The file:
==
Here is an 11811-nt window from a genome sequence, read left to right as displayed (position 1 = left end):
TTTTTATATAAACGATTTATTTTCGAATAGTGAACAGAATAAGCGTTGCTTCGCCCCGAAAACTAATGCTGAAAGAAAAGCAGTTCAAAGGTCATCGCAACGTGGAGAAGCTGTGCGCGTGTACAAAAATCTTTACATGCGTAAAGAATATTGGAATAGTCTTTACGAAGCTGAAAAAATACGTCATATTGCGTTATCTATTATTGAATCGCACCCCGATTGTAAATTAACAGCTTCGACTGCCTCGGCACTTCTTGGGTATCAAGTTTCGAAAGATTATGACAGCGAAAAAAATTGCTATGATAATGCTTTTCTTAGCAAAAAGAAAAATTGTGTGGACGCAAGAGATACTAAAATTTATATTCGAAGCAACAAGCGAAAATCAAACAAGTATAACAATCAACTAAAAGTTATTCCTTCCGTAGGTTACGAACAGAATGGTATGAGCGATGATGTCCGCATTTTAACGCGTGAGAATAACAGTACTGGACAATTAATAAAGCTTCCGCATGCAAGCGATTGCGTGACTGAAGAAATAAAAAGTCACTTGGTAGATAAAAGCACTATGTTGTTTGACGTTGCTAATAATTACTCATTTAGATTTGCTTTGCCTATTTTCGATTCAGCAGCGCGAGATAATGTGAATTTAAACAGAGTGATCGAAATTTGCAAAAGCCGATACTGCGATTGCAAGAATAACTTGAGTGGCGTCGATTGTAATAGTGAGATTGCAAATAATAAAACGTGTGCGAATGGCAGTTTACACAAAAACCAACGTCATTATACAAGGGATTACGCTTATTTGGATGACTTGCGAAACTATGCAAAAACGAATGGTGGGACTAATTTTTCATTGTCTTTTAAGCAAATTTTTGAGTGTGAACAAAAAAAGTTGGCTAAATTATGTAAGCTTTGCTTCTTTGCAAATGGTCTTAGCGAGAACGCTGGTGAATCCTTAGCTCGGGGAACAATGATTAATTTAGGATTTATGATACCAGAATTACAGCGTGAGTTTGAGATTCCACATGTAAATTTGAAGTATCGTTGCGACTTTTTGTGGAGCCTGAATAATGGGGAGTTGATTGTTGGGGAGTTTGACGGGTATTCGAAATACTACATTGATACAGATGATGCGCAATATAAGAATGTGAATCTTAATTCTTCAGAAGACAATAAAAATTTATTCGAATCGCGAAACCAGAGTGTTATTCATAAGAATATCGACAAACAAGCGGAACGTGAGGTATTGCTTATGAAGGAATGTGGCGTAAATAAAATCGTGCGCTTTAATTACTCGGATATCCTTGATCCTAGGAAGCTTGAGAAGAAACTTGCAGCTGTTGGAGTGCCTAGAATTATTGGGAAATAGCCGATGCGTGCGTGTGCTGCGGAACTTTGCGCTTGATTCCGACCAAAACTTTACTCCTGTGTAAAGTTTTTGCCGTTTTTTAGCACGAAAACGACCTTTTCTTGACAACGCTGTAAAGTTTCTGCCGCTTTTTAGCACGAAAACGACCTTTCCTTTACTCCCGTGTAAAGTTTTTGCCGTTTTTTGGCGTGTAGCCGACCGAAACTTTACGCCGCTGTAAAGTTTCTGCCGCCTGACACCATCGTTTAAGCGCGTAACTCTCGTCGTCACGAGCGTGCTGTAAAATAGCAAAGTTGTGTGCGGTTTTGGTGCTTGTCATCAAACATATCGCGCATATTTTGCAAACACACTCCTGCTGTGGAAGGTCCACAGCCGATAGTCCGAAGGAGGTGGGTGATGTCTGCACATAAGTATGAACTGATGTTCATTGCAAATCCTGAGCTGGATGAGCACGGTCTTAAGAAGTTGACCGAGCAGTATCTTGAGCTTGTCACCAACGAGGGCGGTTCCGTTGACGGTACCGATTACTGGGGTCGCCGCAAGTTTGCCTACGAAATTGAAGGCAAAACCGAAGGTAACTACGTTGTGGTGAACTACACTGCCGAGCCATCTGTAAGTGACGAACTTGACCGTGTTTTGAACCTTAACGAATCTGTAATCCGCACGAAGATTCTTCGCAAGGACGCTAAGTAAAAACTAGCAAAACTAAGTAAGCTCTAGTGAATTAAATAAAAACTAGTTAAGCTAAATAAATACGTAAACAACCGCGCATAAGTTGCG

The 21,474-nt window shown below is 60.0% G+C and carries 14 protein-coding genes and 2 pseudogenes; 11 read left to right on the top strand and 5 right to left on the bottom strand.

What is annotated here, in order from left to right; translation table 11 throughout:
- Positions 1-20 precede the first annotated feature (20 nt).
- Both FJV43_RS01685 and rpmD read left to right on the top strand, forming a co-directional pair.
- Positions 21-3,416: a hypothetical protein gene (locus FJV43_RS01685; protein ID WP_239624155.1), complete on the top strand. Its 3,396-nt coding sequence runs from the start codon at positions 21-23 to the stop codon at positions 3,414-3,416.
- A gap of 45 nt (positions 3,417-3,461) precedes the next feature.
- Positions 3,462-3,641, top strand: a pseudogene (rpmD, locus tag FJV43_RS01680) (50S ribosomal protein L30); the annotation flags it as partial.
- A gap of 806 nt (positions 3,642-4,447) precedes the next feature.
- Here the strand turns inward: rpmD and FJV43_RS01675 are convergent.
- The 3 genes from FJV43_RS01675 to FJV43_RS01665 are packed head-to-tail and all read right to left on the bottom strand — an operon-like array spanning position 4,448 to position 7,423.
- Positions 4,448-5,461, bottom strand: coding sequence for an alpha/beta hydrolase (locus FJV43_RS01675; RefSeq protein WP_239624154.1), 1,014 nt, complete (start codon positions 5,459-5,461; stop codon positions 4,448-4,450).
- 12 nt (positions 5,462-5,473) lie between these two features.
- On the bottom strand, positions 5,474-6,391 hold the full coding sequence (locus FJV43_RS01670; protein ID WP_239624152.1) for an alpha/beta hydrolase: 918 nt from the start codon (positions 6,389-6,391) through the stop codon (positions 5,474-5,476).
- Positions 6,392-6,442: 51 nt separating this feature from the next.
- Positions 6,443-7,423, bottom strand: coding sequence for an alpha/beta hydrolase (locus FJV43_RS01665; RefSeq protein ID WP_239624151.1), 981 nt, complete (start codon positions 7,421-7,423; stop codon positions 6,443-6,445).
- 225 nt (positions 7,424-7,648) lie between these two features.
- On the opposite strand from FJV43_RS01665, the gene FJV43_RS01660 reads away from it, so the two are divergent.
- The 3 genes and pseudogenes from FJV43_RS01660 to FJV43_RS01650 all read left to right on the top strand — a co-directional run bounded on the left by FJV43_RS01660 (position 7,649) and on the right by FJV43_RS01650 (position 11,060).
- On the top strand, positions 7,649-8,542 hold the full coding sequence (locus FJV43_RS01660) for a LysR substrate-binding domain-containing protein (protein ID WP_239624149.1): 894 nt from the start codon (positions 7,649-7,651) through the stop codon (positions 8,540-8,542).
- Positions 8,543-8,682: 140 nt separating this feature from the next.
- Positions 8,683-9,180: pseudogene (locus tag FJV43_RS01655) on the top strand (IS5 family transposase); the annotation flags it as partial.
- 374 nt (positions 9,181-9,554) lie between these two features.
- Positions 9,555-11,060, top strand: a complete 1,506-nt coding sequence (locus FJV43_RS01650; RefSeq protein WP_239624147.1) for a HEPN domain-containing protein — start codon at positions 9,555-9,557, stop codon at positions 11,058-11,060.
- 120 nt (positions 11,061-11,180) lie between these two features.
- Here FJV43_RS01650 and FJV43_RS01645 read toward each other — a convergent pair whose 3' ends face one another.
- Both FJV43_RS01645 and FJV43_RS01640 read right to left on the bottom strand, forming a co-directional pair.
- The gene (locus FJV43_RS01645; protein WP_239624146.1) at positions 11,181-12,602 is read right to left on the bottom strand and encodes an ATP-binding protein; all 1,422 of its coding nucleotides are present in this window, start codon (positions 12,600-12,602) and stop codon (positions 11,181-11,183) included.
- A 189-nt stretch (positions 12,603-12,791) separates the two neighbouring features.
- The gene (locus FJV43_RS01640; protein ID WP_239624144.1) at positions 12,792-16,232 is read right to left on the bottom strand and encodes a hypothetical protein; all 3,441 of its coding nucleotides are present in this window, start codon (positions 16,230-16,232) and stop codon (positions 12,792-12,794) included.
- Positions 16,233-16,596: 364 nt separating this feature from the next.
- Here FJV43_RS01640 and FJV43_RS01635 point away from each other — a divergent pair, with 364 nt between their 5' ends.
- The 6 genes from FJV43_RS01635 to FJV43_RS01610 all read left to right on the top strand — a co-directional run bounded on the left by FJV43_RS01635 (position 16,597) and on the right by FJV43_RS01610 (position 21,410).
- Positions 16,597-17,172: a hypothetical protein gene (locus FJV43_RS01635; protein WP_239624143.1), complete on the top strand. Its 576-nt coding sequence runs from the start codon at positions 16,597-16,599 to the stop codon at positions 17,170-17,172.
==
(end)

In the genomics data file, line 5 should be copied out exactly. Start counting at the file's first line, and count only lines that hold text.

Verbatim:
- Positions 1-20 precede the first annotated feature (20 nt).